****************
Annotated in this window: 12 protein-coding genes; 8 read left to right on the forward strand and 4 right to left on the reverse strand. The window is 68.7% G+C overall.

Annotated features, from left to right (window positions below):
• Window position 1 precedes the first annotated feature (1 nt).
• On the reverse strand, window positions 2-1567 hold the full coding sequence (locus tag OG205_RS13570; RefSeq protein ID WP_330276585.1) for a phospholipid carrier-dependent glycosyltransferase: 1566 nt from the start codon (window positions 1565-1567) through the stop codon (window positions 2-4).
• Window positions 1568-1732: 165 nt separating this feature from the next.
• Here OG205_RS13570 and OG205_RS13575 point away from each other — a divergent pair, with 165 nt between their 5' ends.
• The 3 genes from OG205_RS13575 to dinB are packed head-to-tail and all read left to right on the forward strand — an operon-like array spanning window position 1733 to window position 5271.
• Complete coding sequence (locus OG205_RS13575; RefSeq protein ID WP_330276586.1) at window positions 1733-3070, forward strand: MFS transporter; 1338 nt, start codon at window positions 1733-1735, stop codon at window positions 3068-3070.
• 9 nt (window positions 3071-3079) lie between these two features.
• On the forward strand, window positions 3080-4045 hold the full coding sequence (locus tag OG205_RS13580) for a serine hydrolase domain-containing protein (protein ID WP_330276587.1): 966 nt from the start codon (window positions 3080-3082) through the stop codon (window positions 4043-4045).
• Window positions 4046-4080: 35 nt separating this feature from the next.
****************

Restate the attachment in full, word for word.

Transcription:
Annotated in this window: 12 protein-coding genes; 8 read left to right on the forward strand and 4 right to left on the reverse strand. The window is 68.7% G+C overall.

Annotated features, from left to right (window positions below):
• Window position 1 precedes the first annotated feature (1 nt).
• On the reverse strand, window positions 2-1567 hold the full coding sequence (locus tag OG205_RS13570; RefSeq protein ID WP_330276585.1) for a phospholipid carrier-dependent glycosyltransferase: 1566 nt from the start codon (window positions 1565-1567) through the stop codon (window positions 2-4).
• Window positions 1568-1732: 165 nt separating this feature from the next.
• Here OG205_RS13570 and OG205_RS13575 point away from each other — a divergent pair, with 165 nt between their 5' ends.
• The 3 genes from OG205_RS13575 to dinB are packed head-to-tail and all read left to right on the forward strand — an operon-like array spanning window position 1733 to window position 5271.
• Complete coding sequence (locus OG205_RS13575; RefSeq protein ID WP_330276586.1) at window positions 1733-3070, forward strand: MFS transporter; 1338 nt, start codon at window positions 1733-1735, stop codon at window positions 3068-3070.
• 9 nt (window positions 3071-3079) lie between these two features.
• On the forward strand, window positions 3080-4045 hold the full coding sequence (locus tag OG205_RS13580) for a serine hydrolase domain-containing protein (protein ID WP_330276587.1): 966 nt from the start codon (window positions 3080-3082) through the stop codon (window positions 4043-4045).
• Window positions 4046-4080: 35 nt separating this feature from the next.